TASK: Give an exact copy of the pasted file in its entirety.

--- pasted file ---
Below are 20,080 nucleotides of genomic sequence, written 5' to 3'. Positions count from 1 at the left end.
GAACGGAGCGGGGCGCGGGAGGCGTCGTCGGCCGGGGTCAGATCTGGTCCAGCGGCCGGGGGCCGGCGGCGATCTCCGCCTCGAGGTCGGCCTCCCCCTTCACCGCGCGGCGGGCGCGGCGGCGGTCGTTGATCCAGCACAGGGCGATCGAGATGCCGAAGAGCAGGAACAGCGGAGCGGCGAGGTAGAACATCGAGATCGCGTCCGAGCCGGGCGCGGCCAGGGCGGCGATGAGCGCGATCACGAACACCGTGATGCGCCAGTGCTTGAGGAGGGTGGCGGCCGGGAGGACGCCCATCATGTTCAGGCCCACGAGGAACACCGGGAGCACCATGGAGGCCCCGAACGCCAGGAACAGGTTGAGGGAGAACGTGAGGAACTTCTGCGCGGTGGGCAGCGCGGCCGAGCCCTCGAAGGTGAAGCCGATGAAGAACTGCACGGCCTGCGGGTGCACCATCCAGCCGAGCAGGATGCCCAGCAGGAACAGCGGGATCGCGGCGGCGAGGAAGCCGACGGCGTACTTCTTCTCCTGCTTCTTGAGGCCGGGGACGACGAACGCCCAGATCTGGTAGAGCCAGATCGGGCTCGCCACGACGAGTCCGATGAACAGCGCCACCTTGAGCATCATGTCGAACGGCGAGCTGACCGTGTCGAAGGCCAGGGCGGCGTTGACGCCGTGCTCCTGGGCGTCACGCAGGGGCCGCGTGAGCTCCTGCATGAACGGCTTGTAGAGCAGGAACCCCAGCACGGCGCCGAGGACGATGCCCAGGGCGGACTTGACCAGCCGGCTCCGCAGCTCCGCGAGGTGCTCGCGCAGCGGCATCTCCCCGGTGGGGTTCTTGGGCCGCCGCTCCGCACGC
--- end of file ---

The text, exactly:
Below are 20,080 nucleotides of genomic sequence, written 5' to 3'. Positions count from 1 at the left end.
GAACGGAGCGGGGCGCGGGAGGCGTCGTCGGCCGGGGTCAGATCTGGTCCAGCGGCCGGGGGCCGGCGGCGATCTCCGCCTCGAGGTCGGCCTCCCCCTTCACCGCGCGGCGGGCGCGGCGGCGGTCGTTGATCCAGCACAGGGCGATCGAGATGCCGAAGAGCAGGAACAGCGGAGCGGCGAGGTAGAACATCGAGATCGCGTCCGAGCCGGGCGCGGCCAGGGCGGCGATGAGCGCGATCACGAACACCGTGATGCGCCAGTGCTTGAGGAGGGTGGCGGCCGGGAGGACGCCCATCATGTTCAGGCCCACGAGGAACACCGGGAGCACCATGGAGGCCCCGAACGCCAGGAACAGGTTGAGGGAGAACGTGAGGAACTTCTGCGCGGTGGGCAGCGCGGCCGAGCCCTCGAAGGTGAAGCCGATGAAGAACTGCACGGCCTGCGGGTGCACCATCCAGCCGAGCAGGATGCCCAGCAGGAACAGCGGGATCGCGGCGGCGAGGAAGCCGACGGCGTACTTCTTCTCCTGCTTCTTGAGGCCGGGGACGACGAACGCCCAGATCTGGTAGAGCCAGATCGGGCTCGCCACGACGAGTCCGATGAACAGCGCCACCTTGAGCATCATGTCGAACGGCGAGCTGACCGTGTCGAAGGCCAGGGCGGCGTTGACGCCGTGCTCCTGGGCGTCACGCAGGGGCCGCGTGAGCTCCTGCATGAACGGCTTGTAGAGCAGGAACCCCAGCACGGCGCCGAGGACGATGCCCAGGGCGGACTTGACCAGCCGGCTCCGCAGCTCCGCGAGGTGCTCGCGCAGCGGCATCTCCCCGGTGGGGTTCTTGGGCCGCCGCTCCGCACGC